A Cornish dairy farmer whose boreholes dried up in this summer’s heatwave has been able to secure an alternative water supply for his cows after calling in the expertise of South West Water Business.
Chris Colloby, who farms 130 acres at Kennacott Farm, North Petherwin, usually draws water from three boreholes, which are fed from springs on the farm. The unusually hot, dry conditions this year meant that at the start of July these ran dry and he found himself without enough water for his animals.
The farmer has a dairy herd of 160 cows as well as around 80 young stock and uses between 18,000 and 20,000 litres of water every day between his home, his holiday accommodation business and his livestock.
Chris was away in Cheshire when he received a worried phone call from his wife, who told him that the cows couldn’t get enough water.
“I could hear them in the background, they roar if they can’t get enough food and they were roaring because they couldn’t get enough water. I came home early and found them pushing each other out of the way to try and get access to the dregs of water that were left in the trough,” he said.
As the water levels had dropped, so too had the herd’s milk yield, with each cow typically producing five litres less milk per day less than normal. Chris estimates that this was costing him £280 a day in lost revenue with a bigger concern being the welfare risk to his livestock, particularly pregnant cows.
After contacting the wholesaler South West Water, Chris was put in touch with Nigel Ponsford, Key Account Manager for Agriculture with water retailer South West Water Business.
By chance, Nigel lives nearby and was able to come out quickly to investigate the site to find a solution. While the boreholes provide a cost effective way of drawing water for most of the year, Nigel advised that a mains connection would give the farm a contingency plan in case of another dry, hot summer in the future.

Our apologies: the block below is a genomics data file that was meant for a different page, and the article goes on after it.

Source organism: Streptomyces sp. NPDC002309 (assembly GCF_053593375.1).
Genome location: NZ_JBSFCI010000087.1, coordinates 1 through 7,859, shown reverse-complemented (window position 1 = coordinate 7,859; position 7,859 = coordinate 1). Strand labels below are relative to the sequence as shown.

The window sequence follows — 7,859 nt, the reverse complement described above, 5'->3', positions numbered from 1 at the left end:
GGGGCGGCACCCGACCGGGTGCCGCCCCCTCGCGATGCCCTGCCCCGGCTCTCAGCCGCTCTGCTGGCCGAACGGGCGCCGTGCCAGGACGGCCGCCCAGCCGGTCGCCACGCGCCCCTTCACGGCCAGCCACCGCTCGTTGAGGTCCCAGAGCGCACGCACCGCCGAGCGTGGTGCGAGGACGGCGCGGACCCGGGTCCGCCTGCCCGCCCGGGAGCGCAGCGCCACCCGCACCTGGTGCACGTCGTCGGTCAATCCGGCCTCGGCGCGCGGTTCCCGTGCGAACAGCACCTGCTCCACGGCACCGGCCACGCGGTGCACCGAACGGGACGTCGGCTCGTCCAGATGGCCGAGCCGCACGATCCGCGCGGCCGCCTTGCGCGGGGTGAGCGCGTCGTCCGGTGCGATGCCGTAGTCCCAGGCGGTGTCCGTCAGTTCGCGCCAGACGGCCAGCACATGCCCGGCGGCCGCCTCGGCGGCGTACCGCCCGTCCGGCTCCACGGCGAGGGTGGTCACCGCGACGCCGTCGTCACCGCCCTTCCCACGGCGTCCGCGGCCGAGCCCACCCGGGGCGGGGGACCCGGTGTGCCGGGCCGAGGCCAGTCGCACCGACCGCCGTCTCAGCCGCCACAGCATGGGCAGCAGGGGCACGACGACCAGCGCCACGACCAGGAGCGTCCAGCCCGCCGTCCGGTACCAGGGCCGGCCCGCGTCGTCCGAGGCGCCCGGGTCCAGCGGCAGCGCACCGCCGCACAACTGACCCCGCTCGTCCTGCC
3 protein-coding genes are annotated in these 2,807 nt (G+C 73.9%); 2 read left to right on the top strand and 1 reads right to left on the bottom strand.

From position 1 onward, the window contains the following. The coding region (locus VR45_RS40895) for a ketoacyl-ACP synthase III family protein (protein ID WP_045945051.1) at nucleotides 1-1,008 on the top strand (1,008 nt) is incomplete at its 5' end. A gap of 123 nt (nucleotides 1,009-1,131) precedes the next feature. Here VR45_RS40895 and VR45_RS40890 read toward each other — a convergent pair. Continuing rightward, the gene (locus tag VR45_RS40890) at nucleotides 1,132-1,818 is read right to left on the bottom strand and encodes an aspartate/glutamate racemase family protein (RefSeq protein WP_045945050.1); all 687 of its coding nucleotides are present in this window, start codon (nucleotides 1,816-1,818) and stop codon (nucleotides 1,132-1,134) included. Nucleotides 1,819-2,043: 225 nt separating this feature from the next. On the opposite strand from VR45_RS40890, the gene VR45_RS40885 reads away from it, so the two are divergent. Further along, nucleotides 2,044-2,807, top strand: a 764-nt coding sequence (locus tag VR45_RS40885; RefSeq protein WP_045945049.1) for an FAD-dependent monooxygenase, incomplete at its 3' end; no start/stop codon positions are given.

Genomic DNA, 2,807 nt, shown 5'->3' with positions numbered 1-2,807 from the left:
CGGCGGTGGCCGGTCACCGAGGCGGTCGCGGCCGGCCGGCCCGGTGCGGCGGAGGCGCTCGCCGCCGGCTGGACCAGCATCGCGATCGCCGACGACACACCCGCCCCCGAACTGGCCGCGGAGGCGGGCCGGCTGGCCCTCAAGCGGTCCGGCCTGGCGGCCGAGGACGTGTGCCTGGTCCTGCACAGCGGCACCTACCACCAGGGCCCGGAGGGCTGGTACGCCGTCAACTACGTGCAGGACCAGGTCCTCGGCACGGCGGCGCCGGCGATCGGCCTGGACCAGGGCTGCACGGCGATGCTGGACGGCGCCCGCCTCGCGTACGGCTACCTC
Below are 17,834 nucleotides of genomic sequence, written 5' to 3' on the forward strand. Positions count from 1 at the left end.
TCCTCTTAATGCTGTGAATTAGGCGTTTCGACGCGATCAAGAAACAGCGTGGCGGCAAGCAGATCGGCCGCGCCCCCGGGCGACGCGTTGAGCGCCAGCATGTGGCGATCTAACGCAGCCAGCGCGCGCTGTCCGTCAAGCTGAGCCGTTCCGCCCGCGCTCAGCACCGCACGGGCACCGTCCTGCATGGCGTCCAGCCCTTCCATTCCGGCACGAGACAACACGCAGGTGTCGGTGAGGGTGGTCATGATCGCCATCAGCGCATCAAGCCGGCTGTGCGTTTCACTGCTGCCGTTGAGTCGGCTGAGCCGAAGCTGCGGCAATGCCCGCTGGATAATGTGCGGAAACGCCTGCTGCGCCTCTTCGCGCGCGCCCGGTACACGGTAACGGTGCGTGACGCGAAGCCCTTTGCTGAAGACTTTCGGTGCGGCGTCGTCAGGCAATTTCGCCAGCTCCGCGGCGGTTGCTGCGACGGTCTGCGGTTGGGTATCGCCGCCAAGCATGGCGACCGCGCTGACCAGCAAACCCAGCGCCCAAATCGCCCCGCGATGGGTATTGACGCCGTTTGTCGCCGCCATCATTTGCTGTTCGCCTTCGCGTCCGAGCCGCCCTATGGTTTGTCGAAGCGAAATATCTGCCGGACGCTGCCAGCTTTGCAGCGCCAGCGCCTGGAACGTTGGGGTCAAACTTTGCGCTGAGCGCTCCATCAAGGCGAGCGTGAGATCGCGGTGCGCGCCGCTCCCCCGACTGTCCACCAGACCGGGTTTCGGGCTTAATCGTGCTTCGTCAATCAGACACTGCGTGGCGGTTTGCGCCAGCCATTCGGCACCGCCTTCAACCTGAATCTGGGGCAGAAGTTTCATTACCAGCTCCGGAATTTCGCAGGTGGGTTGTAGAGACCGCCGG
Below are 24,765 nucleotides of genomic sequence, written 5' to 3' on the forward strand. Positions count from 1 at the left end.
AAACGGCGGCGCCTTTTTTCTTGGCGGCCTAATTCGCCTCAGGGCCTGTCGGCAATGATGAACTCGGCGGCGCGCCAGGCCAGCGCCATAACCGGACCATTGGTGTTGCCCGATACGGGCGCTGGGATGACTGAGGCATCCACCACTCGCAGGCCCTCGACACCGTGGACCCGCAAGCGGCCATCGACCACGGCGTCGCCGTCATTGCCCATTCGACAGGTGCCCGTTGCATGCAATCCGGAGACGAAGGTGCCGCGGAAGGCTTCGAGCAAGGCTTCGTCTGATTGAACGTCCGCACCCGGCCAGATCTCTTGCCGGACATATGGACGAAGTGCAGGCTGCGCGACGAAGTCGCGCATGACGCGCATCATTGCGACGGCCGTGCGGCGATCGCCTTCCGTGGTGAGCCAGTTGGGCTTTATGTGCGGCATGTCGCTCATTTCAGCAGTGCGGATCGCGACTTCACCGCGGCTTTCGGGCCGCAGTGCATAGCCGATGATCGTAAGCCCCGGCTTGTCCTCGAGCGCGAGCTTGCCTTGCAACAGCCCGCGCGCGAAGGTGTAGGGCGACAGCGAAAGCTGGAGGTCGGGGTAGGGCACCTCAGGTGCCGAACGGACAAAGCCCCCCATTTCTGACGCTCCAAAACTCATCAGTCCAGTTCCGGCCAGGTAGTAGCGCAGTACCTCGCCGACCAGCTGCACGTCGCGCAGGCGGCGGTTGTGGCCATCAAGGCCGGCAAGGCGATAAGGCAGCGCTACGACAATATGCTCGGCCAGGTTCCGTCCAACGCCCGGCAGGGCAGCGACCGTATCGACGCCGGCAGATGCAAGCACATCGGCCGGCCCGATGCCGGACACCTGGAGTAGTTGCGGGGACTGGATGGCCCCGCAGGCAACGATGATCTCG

Nigel sought advice from the Environment Agency before arranging a temporary solution to get the cows immediate access to water by abstracting from a nearby river. He then liaised with the wholesaler and a contractor to install an emergency mains water connection which has seen a pipe laid under a neighbouring field, with a standpipe, so that Chris can fill large storage containers with mains water for his livestock.
Although, like many farmers, Chris is still concerned about the economic impact of the heatwave because of a likely shortage of affordable forage this winter, he is relieved to have peace of mind about his water supply.
“This year has been exceptional. These conditions may never happen again but having the mains connection means that we now have a back up plan,” said Chris.
“I know that there are a lot of other farmers who are in a similar situation and it is something that we can help with. In this case, the best solution was to apply for an emergency mains connection but it may be in other cases that there are alternative water sources that provide a cost effective way of providing a back up supply. Unfortunately, extreme weather conditions do seem to be getting more common so farmers should be making sure that they have a contingency plan in place,” added Nigel.